illiberally


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il·lib·er·al

 (ĭ-lĭb′ər-əl)
adj.
1. Narrow-minded; bigoted.
2. Archaic Ungenerous, mean, or stingy.
3. Archaic
a. Lacking education in the liberal arts.
b. Ill-bred; vulgar.

[Latin illīberālis : in-, not; see in-1 + līberālis, liberal; see liberal.]

il·lib′er·al·ism n.
il·lib′er·al′i·ty (-ə-răl′ĭ-tē), il·lib′er·al·ness n.
il·lib′er·al·ly adv.
American Heritage® Dictionary of the English Language, Fifth Edition. Copyright © 2016 by Houghton Mifflin Harcourt Publishing Company. Published by Houghton Mifflin Harcourt Publishing Company. All rights reserved.
ThesaurusAntonymsRelated WordsSynonymsLegend:
Adv.1.illiberally - in a narrow-minded manner; "his illiberally biased way of thinking"
Based on WordNet 3.0, Farlex clipart collection. © 2003-2012 Princeton University, Farlex Inc.
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It had led her to seek the society of her mother's class; and that class simply would not have her, because she was much poorer than the greengrocer, and, far from being able to afford a maid, could not afford even a housemaid, and had to scrape along at home with an illiberally treated general servant.
In short, whereas South Africa remained illiberal, the UNHRC started out illiberally (34) but, by 2011, was moving in a liberal direction.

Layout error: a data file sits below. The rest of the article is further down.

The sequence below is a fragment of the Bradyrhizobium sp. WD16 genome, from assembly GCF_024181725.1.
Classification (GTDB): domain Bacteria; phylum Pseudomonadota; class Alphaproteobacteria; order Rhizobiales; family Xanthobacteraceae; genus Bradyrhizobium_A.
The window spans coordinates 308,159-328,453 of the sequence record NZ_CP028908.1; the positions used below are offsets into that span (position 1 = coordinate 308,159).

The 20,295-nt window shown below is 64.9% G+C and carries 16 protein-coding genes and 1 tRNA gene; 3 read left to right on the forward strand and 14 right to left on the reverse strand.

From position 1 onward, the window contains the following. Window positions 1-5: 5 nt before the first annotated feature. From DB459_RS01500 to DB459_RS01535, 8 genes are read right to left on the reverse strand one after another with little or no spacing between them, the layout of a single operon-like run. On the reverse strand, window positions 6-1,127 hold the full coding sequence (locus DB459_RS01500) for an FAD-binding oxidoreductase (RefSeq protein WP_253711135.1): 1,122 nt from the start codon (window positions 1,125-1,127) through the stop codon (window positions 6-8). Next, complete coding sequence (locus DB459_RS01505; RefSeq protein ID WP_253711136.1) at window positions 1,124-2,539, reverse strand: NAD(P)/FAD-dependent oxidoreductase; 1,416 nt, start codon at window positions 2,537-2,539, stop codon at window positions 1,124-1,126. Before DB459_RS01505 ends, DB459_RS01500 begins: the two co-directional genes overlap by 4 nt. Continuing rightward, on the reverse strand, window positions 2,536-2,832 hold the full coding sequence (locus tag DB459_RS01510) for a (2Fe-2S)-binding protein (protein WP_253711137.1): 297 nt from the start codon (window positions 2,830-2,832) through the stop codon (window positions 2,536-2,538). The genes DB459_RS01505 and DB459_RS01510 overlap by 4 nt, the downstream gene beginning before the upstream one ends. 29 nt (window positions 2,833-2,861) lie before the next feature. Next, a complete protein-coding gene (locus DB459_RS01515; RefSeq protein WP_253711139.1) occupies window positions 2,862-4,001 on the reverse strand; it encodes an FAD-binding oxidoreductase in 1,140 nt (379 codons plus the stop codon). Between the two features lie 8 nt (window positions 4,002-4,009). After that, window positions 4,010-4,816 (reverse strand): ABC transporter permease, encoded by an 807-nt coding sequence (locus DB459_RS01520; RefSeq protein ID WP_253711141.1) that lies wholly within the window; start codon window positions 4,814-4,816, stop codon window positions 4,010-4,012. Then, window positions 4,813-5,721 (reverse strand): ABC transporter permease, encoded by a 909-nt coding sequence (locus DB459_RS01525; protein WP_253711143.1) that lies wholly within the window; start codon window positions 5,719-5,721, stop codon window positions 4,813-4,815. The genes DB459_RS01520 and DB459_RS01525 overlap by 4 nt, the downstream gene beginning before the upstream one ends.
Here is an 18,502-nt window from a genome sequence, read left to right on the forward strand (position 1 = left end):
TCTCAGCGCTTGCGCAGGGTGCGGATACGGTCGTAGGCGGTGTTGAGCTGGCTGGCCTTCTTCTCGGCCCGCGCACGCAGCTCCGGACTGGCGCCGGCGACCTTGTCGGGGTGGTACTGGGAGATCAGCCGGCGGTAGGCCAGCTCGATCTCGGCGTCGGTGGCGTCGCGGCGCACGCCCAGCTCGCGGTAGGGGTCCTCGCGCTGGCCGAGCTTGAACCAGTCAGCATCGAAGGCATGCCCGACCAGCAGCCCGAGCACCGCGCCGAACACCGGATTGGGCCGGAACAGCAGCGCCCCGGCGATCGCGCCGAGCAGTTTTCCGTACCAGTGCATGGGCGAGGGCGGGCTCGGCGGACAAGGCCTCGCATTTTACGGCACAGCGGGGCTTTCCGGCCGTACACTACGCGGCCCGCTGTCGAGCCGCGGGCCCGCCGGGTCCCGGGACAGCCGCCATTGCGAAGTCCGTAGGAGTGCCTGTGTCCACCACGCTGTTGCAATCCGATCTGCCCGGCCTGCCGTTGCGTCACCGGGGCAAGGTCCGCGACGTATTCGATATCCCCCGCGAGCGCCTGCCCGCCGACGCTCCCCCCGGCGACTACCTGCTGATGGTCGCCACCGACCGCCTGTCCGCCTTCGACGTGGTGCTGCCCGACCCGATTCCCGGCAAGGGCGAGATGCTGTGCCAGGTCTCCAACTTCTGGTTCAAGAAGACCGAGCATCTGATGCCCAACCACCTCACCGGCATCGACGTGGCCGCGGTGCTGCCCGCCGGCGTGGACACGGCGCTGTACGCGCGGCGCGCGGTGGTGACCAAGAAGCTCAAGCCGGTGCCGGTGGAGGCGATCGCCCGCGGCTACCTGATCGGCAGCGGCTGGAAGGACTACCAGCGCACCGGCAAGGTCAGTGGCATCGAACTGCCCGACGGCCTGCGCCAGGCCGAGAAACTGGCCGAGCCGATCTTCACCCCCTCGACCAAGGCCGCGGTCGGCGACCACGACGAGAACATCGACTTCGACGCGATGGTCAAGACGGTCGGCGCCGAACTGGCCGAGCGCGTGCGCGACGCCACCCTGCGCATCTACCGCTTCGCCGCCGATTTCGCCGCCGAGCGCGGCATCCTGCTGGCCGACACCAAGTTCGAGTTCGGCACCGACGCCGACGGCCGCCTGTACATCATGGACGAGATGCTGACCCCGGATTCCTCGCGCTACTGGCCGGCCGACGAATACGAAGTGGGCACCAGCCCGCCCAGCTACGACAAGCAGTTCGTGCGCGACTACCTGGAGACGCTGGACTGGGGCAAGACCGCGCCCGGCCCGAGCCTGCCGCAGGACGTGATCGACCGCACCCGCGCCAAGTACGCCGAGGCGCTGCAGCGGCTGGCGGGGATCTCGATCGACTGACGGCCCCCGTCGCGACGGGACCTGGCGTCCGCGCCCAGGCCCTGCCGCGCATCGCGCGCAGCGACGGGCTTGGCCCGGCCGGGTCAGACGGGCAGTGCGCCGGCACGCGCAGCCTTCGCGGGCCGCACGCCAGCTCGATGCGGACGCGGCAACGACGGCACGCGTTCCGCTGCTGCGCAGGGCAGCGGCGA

Dougherty argues that the lenient view typically relies on an unacknowledged implausible and illiberally moralistic view of sex, and that once we give up that view, it is not clear on what basis the lenient view distinguishes seemingly trivial sexual deceptions from ones it acknowledges are more serious.
Some people are determined to say "Liberalism is good!" and others are determined to say "Liberalism is bad!" Some people are made to act "liberally" and others are made to act "illiberally." In any case, no ultimate evaluative significance can be attached to anyone's expressions or actions, and it is pointless to argue about liberalism.
No other institution is treated as illiberally as she by progressive liberals.
This article's particular recommendation is to include officials acting under "color of law," and those with actual authority in a territory, regardless of whether they are "public officials." This is based on the fact that non-state actors with the power to act for the state acting illiberally also demonstrate the breakdown of the state.
The so-called "colored revolutions" in Georgia and Ukraine in 2003 and 2004 led to increased enthusiasm, but so far the results have been less than satisfying, especially in Ukraine, where the removal of one corrupt, at best illiberally democratic government has led to its replacement by other corrupt, at best illiberally democratic governments.